42. 42. OTHER NOTABLE GRAM-POSITIVE ORGANISMS:• Rothia dentocariosa - Gram-positive branching filament -strict aerobeFound in plaque & isolated from patients with infectiveendocarditis.• Bifidobacterium dentium - Gram-positive, strict anaerobe,Regularly isolated from the biofilms of plaque, and its role indisease is unclear. 42
  44. 44. Genus NisseriaMain species Neisseria subflava Neisseria mucosa Neisseria siccaCultural characteristics facultative anaerobesIntra oral sites tongue, saliva, oral mucosa and early plaque. andinfections rarely associated with any oral disease. 44
  45. 45. Neisseria 45
  46. 46. Genus VeillonellaMain species Veillonella parvula Veillonella dispar Veillonella atypicalCultural characteristics Rogosa vancomycin agarIntra oral sites tongue, saliva, plaque biofilm. and not associated with any oral disease.infections 46
  48. 48. Genus Haemophilus Gram-negative coccobacilliMain species Haemophilusparainfluenzae Haemophilus segnis Haemophilus aphrophilus Haemophilus haemolyticusCultural characteristics Facultative anaerobesIntra oral sites tongue, saliva, plaque biofilm. and dentoalveolar infections, acuteinfections sialadenitis, and infective endocarditis 48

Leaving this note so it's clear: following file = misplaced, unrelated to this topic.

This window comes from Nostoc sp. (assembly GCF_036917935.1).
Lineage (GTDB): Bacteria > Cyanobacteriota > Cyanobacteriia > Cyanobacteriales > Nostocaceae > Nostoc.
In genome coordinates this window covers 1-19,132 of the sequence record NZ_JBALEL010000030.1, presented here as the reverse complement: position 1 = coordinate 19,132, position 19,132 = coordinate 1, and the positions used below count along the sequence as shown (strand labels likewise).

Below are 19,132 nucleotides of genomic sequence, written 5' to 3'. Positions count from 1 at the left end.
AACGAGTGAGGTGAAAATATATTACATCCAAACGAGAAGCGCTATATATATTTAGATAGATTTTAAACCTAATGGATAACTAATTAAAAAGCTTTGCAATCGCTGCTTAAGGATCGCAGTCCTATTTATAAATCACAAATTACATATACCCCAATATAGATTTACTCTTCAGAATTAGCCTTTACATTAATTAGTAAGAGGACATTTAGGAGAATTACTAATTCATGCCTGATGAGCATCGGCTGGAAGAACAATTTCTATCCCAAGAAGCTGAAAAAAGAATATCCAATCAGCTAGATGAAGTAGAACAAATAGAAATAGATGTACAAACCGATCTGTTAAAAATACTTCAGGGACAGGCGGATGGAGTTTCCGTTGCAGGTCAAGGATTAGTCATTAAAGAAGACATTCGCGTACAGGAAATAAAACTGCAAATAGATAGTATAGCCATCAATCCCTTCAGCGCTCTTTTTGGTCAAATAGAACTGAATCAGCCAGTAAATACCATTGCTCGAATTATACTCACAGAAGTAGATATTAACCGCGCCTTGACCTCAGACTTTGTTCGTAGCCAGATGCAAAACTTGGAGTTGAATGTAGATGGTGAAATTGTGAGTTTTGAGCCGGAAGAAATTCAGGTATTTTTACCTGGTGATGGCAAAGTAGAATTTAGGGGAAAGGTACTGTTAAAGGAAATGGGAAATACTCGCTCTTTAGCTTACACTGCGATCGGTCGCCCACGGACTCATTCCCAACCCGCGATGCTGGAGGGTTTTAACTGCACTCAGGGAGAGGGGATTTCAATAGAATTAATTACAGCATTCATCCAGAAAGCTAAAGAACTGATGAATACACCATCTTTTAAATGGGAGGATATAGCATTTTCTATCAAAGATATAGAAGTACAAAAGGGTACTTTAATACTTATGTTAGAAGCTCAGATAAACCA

49. 49. Genus ActinobacillusMain species Actinobacillus actinomycetemcomitansCultural characteristicsIntra oral sites andinfections 49
  50. 50. Culture characteristics:The freshly isolated strains contain fimbriae that are loston subculture.Actinobacillus produces many virulence factors like –leukotoxin; epitheliotoxin; collagenase; protease thatcleaves immunoglobulin G (IgG). 50
  51. 51. microscopic picture of Actinobacillus 51
  52. 52. Main intraoral sites and infections:Mostly seen in the periodontal pockets. They are implicated in aggressive forms of periodontaldisease (e.g. localized and generalized forms of aggressiveperiodontitis) They are often isolated as co-pathogens from thecervicofacial Actinomyces infections. 52